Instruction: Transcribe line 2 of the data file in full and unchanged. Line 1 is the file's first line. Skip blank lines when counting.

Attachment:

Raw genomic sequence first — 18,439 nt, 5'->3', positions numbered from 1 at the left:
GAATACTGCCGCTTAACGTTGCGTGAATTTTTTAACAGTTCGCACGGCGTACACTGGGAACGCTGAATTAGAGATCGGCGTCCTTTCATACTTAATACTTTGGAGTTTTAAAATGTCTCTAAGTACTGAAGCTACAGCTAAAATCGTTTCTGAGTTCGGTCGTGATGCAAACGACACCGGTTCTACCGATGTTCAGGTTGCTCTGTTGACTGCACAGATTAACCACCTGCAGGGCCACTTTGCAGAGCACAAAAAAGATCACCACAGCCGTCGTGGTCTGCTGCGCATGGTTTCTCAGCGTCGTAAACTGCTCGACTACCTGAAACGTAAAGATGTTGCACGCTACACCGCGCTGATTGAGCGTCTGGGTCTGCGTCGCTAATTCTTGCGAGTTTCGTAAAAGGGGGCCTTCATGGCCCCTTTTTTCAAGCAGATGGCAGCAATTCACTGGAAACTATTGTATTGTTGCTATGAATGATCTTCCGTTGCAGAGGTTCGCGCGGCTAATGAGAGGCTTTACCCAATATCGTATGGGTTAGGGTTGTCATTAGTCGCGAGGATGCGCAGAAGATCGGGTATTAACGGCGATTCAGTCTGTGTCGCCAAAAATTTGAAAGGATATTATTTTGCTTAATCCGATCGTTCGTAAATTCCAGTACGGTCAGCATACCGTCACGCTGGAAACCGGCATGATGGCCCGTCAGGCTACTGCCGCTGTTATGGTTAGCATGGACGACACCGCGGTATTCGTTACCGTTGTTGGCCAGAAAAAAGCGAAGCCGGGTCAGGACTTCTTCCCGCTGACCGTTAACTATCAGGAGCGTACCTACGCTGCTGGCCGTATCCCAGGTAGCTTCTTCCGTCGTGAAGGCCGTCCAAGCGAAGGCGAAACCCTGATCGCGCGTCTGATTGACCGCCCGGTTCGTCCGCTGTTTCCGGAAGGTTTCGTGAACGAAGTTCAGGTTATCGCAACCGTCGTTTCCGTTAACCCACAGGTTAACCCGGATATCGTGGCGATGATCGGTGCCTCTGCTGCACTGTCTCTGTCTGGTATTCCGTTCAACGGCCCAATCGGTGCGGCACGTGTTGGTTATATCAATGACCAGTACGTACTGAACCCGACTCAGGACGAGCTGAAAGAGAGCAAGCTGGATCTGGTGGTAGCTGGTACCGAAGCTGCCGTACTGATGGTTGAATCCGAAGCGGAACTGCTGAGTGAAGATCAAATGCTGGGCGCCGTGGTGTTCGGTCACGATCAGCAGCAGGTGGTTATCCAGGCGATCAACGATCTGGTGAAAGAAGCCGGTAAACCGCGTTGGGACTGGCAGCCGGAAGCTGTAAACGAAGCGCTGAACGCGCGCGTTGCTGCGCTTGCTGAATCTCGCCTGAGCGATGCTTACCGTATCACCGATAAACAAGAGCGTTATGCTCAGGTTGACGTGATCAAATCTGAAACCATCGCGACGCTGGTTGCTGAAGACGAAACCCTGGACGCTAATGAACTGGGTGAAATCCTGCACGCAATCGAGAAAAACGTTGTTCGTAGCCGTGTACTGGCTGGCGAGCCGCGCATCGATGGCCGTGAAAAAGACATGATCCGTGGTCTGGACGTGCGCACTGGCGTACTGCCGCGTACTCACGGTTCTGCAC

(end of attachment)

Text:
GAATACTGCCGCTTAACGTTGCGTGAATTTTTTAACAGTTCGCACGGCGTACACTGGGAACGCTGAATTAGAGATCGGCGTCCTTTCATACTTAATACTTTGGAGTTTTAAAATGTCTCTAAGTACTGAAGCTACAGCTAAAATCGTTTCTGAGTTCGGTCGTGATGCAAACGACACCGGTTCTACCGATGTTCAGGTTGCTCTGTTGACTGCACAGATTAACCACCTGCAGGGCCACTTTGCAGAGCACAAAAAAGATCACCACAGCCGTCGTGGTCTGCTGCGCATGGTTTCTCAGCGTCGTAAACTGCTCGACTACCTGAAACGTAAAGATGTTGCACGCTACACCGCGCTGATTGAGCGTCTGGGTCTGCGTCGCTAATTCTTGCGAGTTTCGTAAAAGGGGGCCTTCATGGCCCCTTTTTTCAAGCAGATGGCAGCAATTCACTGGAAACTATTGTATTGTTGCTATGAATGATCTTCCGTTGCAGAGGTTCGCGCGGCTAATGAGAGGCTTTACCCAATATCGTATGGGTTAGGGTTGTCATTAGTCGCGAGGATGCGCAGAAGATCGGGTATTAACGGCGATTCAGTCTGTGTCGCCAAAAATTTGAAAGGATATTATTTTGCTTAATCCGATCGTTCGTAAATTCCAGTACGGTCAGCATACCGTCACGCTGGAAACCGGCATGATGGCCCGTCAGGCTACTGCCGCTGTTATGGTTAGCATGGACGACACCGCGGTATTCGTTACCGTTGTTGGCCAGAAAAAAGCGAAGCCGGGTCAGGACTTCTTCCCGCTGACCGTTAACTATCAGGAGCGTACCTACGCTGCTGGCCGTATCCCAGGTAGCTTCTTCCGTCGTGAAGGCCGTCCAAGCGAAGGCGAAACCCTGATCGCGCGTCTGATTGACCGCCCGGTTCGTCCGCTGTTTCCGGAAGGTTTCGTGAACGAAGTTCAGGTTATCGCAACCGTCGTTTCCGTTAACCCACAGGTTAACCCGGATATCGTGGCGATGATCGGTGCCTCTGCTGCACTGTCTCTGTCTGGTATTCCGTTCAACGGCCCAATCGGTGCGGCACGTGTTGGTTATATCAATGACCAGTACGTACTGAACCCGACTCAGGACGAGCTGAAAGAGAGCAAGCTGGATCTGGTGGTAGCTGGTACCGAAGCTGCCGTACTGATGGTTGAATCCGAAGCGGAACTGCTGAGTGAAGATCAAATGCTGGGCGCCGTGGTGTTCGGTCACGATCAGCAGCAGGTGGTTATCCAGGCGATCAACGATCTGGTGAAAGAAGCCGGTAAACCGCGTTGGGACTGGCAGCCGGAAGCTGTAAACGAAGCGCTGAACGCGCGCGTTGCTGCGCTTGCTGAATCTCGCCTGAGCGATGCTTACCGTATCACCGATAAACAAGAGCGTTATGCTCAGGTTGACGTGATCAAATCTGAAACCATCGCGACGCTGGTTGCTGAAGACGAAACCCTGGACGCTAATGAACTGGGTGAAATCCTGCACGCAATCGAGAAAAACGTTGTTCGTAGCCGTGTACTGGCTGGCGAGCCGCGCATCGATGGCCGTGAAAAAGACATGATCCGTGGTCTGGACGTGCGCACTGGCGTACTGCCGCGTACTCACGGTTCTGCAC